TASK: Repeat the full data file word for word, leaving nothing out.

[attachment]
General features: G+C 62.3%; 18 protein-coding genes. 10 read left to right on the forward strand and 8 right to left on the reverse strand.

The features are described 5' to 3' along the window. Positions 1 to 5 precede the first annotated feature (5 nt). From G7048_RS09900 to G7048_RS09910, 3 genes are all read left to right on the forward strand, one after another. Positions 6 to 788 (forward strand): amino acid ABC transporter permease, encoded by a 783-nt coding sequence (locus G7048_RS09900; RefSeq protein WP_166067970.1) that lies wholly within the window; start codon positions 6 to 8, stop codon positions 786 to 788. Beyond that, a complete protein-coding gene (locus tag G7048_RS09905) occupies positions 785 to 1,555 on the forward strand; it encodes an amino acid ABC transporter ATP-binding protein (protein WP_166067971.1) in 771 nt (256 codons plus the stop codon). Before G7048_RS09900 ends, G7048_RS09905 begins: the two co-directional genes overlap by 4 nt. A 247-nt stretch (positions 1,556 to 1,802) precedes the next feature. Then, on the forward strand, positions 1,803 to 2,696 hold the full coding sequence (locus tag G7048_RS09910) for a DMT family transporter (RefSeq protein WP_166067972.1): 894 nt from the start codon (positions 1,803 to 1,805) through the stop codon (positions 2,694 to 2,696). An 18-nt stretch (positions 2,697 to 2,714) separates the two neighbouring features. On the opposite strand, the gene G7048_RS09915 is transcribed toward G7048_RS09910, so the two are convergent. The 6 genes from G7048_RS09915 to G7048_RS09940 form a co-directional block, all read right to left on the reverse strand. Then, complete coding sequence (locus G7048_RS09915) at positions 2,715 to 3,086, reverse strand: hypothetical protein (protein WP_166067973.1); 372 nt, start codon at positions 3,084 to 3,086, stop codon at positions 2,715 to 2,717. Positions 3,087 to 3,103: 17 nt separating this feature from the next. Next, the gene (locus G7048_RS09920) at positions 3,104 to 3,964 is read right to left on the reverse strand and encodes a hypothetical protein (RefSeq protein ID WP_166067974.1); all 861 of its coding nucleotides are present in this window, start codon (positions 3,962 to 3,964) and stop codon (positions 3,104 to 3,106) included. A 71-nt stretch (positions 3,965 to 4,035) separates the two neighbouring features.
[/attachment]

General features: G+C 62.3%; 18 protein-coding genes. 10 read left to right on the forward strand and 8 right to left on the reverse strand.

The features are described 5' to 3' along the window. Positions 1 to 5 precede the first annotated feature (5 nt). From G7048_RS09900 to G7048_RS09910, 3 genes are all read left to right on the forward strand, one after another. Positions 6 to 788 (forward strand): amino acid ABC transporter permease, encoded by a 783-nt coding sequence (locus G7048_RS09900; RefSeq protein WP_166067970.1) that lies wholly within the window; start codon positions 6 to 8, stop codon positions 786 to 788. Beyond that, a complete protein-coding gene (locus tag G7048_RS09905) occupies positions 785 to 1,555 on the forward strand; it encodes an amino acid ABC transporter ATP-binding protein (protein WP_166067971.1) in 771 nt (256 codons plus the stop codon). Before G7048_RS09900 ends, G7048_RS09905 begins: the two co-directional genes overlap by 4 nt. A 247-nt stretch (positions 1,556 to 1,802) precedes the next feature. Then, on the forward strand, positions 1,803 to 2,696 hold the full coding sequence (locus tag G7048_RS09910) for a DMT family transporter (RefSeq protein WP_166067972.1): 894 nt from the start codon (positions 1,803 to 1,805) through the stop codon (positions 2,694 to 2,696). An 18-nt stretch (positions 2,697 to 2,714) separates the two neighbouring features. On the opposite strand, the gene G7048_RS09915 is transcribed toward G7048_RS09910, so the two are convergent. The 6 genes from G7048_RS09915 to G7048_RS09940 form a co-directional block, all read right to left on the reverse strand. Then, complete coding sequence (locus G7048_RS09915) at positions 2,715 to 3,086, reverse strand: hypothetical protein (protein WP_166067973.1); 372 nt, start codon at positions 3,084 to 3,086, stop codon at positions 2,715 to 2,717. Positions 3,087 to 3,103: 17 nt separating this feature from the next. Next, the gene (locus G7048_RS09920) at positions 3,104 to 3,964 is read right to left on the reverse strand and encodes a hypothetical protein (RefSeq protein ID WP_166067974.1); all 861 of its coding nucleotides are present in this window, start codon (positions 3,962 to 3,964) and stop codon (positions 3,104 to 3,106) included. A 71-nt stretch (positions 3,965 to 4,035) separates the two neighbouring features.